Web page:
Here at AfterCollege, we can get a bit obsessed with university recruiting. It just so happens that a lot of our business revolves around it. So it’s only natural that when we come up with these blog posts, we generally imagine that you’ve already decided to invest in university recruiting.
But what if that’s not the case? Let’s say that you’re just at the stage of thinking about whether or not you should start a university recruiting program. Or maybe you’re pretty sure that it’s a good idea, but you need to get approval from upper management in order to secure funding for your university recruiting program.
With today’s post, we decided to take a step back and start at the beginning.
We asked some organizations that already have robust programs why they bother with university recruiting in the first place.
We’ve distilled their answers and put them together in the form of three simple questions you can ask yourself. This little quiz will help you evaluate whether it makes sense for your organization to invest in university recruiting.
1. Are you planning to hire new employees in the future?
Part of the importance (and the challenge!) of a university recruiting program is that it allows/forces you to think in the long term. Sure, you know that you need an account manager now, but which positions will you need filled next year? The year after that?
Once you know that you will have a need for certain positions and you’re able to anticipate those needs with some regularity, it makes sense to invest in university recruiting.
And just in case you need any extra encouragement to focus your efforts on colleges, consider the fact that by 2025, Generation Y will make up 75% of the workforce.
People in the university recruiting world (and we’re no exception here) love the term “talent pipeline,” which generally refers to all the amazing students who are not quite ready to be hired, but will be in the coming months or years.
You don’t have to just take our word for it, though. Shawn VanDerziel, Chief Human Resources Officer at The Field Museum, puts it this way, “A University Relations program is essential to ensure a pipeline of talent for the future. With a strategy in place, you will have the contacts and pool of candidates to fill critical needs.”
Recruiting on campuses also gives you the opportunity to get your brand out there to a much wider audience. Chris Lesser, Lead of AOL Talent Sourcing Programs, explains, “Our recruiters have the opportunity to hit a very large number of students/post-grads at once during on-campus recruiting efforts.”
Consider all the students that you could come into contact with at career fairs, info sessions, and other on-campus events. It’s highly unlikely that you’ll hire all of them (or even a large percentage of them), but if you give them a positive experience and impression of your brand, they’ll be inclined to remember that and pass that information on to their friends, classmates, siblings, etc. So university recruiting allows you to expand your reach much further than when you hire only experienced candidates.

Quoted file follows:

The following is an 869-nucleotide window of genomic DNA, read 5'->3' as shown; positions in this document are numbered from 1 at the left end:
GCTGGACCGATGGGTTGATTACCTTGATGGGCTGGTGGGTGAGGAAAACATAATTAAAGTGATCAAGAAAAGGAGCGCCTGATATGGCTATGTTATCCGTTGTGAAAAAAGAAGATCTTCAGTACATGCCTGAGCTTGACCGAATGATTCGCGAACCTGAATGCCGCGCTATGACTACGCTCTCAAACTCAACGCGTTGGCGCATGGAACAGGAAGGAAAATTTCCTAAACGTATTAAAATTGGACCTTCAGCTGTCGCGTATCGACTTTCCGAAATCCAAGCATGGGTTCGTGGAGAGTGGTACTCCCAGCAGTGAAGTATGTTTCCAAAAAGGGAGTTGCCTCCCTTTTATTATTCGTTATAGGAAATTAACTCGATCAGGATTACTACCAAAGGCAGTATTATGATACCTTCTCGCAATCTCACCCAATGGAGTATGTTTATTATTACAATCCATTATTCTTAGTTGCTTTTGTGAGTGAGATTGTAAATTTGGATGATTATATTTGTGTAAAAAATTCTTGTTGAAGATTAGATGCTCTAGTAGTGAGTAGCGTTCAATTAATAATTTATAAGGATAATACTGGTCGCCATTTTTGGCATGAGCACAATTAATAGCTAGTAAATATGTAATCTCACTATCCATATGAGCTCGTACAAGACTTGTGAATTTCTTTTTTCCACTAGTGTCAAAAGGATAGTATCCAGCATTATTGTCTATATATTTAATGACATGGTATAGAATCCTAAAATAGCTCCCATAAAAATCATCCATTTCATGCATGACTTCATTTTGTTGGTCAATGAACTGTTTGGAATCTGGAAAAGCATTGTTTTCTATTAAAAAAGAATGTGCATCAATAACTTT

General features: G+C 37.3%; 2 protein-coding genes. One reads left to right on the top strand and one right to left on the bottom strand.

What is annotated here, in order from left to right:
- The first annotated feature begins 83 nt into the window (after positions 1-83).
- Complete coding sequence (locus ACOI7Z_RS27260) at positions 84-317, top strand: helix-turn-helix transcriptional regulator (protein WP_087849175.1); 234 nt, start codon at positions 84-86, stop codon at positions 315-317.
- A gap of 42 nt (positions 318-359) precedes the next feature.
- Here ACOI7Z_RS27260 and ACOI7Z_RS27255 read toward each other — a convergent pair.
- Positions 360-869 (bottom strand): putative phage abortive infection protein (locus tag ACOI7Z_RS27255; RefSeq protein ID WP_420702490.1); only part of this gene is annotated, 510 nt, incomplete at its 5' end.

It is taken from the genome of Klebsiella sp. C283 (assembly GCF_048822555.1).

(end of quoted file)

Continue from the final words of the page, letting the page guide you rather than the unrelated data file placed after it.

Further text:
2. Would you like your employees to stick around for a while?
One year. That’s the average length of time employees stick around at Amazon and Google, according to a Business Insider article.
Would you like to keep your employees for longer than 12 months?
If so, investing in a university recruiting program can be a great way to accomplish that.
Companies that have strong mentorship or development programs for new hires and strong policies of promoting within the company find that this combination of factors leads to a stronger sense of company loyalty and long-term employee retention.
Dan Black, Director of Americas Recruiting at EY, puts it this way: “You are ingraining culture and values early on in employees’ careers. When you’re able to have someone ‘grow up’ and be mentored, you have the opportunity to build allegiance to the firm and teams.”
Chris Lesser of AOL agrees: “University recruiting gives us the opportunity to cultivate great young talent into full-time AOL employees and grow them within our company.”
3. Is your organization looking for new ideas and up-to-the-minute expertise?
A wise man once said, “Life moves pretty fast.” Sure, his name might’ve been Ferris Bueller and he might’ve been making that statement back in 1986, but it still holds true today.
Technology, laws, regulations, and just good, old progress are happening pretty quickly, and college students have the advantage of dedicating the majority of their time to learning, so everything is fresh in their minds.
Dan Black of EY elaborates, “You are getting people that are learning and knowledgeable in the very latest pronouncements, guidance, regulations, and developments in their respective fields. This cutting-edge, latest and greatest information helps to reinvigorate the company.”
So there you have it—the case for university recruiting straight from some of the experts. We hope these questions and our answers will help you determine whether or not it makes sense for your organization to pursue a university recruiting program.
The next step: If you happen to decide you would like to pursue a university recruiting program, we’ve got plenty of advice and resources to help you get started. Check out our upcoming webinars. Each quarter we cover a range of topics like branding, scholarships, and on-campus events.